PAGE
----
Leaning into Strengths
What characteristics decide whether someone far along on the autism spectrum becomes a success or failure? In my case, the path to a more functional existence involved deliberately learning some science, which meant diving into literatures related to evolutionary psychology, personality psychology, and behavioral genetics. Again, this was not easy. I worked harder at improving my social skills than I have at any other thing in my life, and I am a very hard worker! But luckily I had the genes for the ability to maintain obsessive focus towards the things I care about. Autism was turned against itself.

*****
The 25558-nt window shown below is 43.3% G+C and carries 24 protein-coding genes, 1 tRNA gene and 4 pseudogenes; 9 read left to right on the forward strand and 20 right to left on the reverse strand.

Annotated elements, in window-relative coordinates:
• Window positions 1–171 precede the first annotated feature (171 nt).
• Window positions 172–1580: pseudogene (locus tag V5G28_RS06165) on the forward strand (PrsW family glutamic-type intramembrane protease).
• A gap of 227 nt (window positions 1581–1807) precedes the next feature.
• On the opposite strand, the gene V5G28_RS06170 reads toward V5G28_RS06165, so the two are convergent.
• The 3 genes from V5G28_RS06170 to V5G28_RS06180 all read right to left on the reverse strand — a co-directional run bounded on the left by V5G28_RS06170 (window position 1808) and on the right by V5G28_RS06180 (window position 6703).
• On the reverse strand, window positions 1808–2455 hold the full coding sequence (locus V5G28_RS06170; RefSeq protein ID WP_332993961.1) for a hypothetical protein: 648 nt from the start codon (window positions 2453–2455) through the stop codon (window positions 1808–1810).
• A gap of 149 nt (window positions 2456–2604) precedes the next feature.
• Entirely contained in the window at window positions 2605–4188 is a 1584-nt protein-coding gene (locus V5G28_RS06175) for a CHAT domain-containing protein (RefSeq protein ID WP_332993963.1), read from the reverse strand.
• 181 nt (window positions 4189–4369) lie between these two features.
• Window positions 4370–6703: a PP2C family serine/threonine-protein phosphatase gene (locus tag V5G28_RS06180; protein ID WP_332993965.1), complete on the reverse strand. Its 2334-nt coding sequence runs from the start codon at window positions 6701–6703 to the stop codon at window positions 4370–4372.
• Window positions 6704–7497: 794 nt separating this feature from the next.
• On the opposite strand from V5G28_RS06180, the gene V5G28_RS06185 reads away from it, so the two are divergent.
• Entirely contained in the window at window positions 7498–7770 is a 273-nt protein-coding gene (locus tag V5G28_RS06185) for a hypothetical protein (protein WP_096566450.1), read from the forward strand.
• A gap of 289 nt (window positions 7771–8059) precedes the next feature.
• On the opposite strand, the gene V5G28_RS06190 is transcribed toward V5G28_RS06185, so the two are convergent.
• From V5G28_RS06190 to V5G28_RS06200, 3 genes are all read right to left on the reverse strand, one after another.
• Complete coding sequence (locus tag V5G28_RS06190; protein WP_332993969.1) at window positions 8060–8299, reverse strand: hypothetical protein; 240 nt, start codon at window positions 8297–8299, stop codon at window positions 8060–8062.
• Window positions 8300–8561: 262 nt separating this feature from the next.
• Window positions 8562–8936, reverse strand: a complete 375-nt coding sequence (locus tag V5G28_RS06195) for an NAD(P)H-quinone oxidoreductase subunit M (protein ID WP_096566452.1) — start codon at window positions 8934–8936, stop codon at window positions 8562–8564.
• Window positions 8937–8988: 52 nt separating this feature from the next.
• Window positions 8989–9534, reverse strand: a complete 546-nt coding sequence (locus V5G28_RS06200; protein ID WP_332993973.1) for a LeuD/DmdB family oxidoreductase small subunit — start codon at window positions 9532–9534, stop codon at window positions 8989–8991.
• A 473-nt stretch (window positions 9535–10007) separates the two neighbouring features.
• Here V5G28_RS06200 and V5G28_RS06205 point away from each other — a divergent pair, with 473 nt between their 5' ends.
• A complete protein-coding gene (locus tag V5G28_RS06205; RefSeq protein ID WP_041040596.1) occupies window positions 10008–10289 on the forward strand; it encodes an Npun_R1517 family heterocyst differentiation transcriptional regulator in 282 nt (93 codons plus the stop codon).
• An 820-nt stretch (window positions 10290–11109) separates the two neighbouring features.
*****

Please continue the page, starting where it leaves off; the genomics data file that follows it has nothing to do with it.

If going from bad to good autism involves reading and understanding academic literatures, then a high IQ is necessary. But I don’t think that most people have to go anywhere near that far. The Cliffs Notes versions of the most important insights that trickle their way down to the pick-up artist community, if it still exists, and other folk or more organized self-help systems don’t require that one be a genius to understand them. Nonetheless, IQ is basically a measure of the ability to learn, and even if you’re not going to spend any time reviewing academic papers, a more intelligent individual will naturally be better equipped to consciously seek out and accurately interpret various sources of information, including personal experience. The psychologist Linda Gottfredson has talked about the usefulness of general intelligence for dealing with novel problems, which is why it correlates with practically every important outcome we can measure.